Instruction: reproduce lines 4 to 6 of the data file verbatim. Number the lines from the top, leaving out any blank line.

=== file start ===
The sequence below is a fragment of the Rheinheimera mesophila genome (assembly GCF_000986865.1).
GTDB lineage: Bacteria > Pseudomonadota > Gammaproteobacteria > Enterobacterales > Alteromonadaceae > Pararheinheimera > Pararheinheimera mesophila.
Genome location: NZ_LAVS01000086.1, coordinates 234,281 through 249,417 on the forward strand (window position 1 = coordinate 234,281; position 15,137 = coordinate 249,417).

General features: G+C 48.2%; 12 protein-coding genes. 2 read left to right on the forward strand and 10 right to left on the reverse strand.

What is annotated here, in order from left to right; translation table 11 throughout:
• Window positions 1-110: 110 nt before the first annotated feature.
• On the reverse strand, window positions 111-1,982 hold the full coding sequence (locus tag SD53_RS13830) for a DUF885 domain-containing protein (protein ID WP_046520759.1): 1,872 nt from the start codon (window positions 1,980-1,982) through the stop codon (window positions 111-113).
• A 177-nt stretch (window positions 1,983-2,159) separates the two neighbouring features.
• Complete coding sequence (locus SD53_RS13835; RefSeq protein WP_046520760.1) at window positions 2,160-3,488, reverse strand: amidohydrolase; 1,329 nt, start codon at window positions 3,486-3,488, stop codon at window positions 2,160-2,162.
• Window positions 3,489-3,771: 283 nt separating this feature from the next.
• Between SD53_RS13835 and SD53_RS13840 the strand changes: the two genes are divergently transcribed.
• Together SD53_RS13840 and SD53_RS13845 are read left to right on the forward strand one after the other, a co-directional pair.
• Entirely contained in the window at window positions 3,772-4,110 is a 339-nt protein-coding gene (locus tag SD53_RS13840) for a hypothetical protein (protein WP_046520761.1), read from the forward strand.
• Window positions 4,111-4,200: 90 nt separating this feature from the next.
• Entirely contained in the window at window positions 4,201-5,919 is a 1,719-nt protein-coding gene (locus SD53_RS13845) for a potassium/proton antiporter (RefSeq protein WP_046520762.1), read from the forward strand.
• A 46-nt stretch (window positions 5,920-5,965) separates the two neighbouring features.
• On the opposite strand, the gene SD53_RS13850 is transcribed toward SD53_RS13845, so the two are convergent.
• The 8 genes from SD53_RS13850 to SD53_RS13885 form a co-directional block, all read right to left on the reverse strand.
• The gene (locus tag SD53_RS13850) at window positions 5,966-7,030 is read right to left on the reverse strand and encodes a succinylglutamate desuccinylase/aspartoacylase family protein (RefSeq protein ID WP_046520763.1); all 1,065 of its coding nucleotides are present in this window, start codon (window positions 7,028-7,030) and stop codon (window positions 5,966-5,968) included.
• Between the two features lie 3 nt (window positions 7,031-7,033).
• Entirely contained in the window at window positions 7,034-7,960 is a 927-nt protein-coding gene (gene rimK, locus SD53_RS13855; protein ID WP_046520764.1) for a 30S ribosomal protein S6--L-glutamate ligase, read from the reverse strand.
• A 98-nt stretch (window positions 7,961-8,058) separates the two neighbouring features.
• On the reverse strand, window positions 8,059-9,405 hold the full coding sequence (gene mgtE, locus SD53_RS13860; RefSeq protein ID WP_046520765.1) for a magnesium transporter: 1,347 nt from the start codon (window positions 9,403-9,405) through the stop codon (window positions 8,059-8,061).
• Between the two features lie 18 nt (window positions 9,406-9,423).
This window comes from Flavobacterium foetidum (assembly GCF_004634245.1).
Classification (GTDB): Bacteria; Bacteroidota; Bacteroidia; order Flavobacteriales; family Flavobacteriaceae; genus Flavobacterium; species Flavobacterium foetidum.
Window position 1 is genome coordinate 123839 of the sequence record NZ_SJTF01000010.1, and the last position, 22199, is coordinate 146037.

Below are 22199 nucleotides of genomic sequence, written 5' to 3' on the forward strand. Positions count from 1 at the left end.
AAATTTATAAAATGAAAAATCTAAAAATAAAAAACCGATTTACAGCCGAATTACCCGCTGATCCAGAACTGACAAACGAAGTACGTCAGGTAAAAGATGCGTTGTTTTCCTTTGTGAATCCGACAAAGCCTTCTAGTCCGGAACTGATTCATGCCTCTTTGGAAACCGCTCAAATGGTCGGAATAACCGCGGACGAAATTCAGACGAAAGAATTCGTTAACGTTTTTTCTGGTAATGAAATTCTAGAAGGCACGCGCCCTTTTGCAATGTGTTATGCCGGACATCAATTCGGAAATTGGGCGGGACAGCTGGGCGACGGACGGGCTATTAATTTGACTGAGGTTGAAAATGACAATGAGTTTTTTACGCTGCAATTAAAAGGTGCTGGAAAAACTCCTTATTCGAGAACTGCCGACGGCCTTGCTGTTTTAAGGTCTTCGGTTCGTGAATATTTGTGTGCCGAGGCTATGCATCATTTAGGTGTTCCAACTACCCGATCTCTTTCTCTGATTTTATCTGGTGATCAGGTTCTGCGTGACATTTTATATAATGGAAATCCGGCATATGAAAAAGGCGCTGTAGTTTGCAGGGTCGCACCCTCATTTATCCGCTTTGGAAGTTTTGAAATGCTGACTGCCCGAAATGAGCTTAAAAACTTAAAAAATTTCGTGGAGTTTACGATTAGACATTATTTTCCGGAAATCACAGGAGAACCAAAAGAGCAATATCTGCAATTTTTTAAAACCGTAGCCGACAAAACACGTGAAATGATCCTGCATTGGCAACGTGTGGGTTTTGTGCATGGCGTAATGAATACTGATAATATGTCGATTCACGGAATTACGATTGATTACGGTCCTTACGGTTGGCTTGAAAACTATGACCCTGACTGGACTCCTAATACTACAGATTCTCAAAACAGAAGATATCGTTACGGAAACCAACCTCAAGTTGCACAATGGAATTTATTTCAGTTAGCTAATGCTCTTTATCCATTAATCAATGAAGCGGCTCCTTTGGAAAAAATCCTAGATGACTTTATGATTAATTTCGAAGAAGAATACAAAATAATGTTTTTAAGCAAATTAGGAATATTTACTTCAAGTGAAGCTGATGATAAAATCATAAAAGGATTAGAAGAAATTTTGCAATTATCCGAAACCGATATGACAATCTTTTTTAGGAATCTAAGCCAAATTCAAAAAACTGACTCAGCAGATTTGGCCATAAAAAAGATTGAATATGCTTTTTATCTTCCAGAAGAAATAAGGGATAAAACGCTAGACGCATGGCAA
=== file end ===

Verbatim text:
General features: G+C 48.2%; 12 protein-coding genes. 2 read left to right on the forward strand and 10 right to left on the reverse strand.

What is annotated here, in order from left to right; translation table 11 throughout:
• Window positions 1-110: 110 nt before the first annotated feature.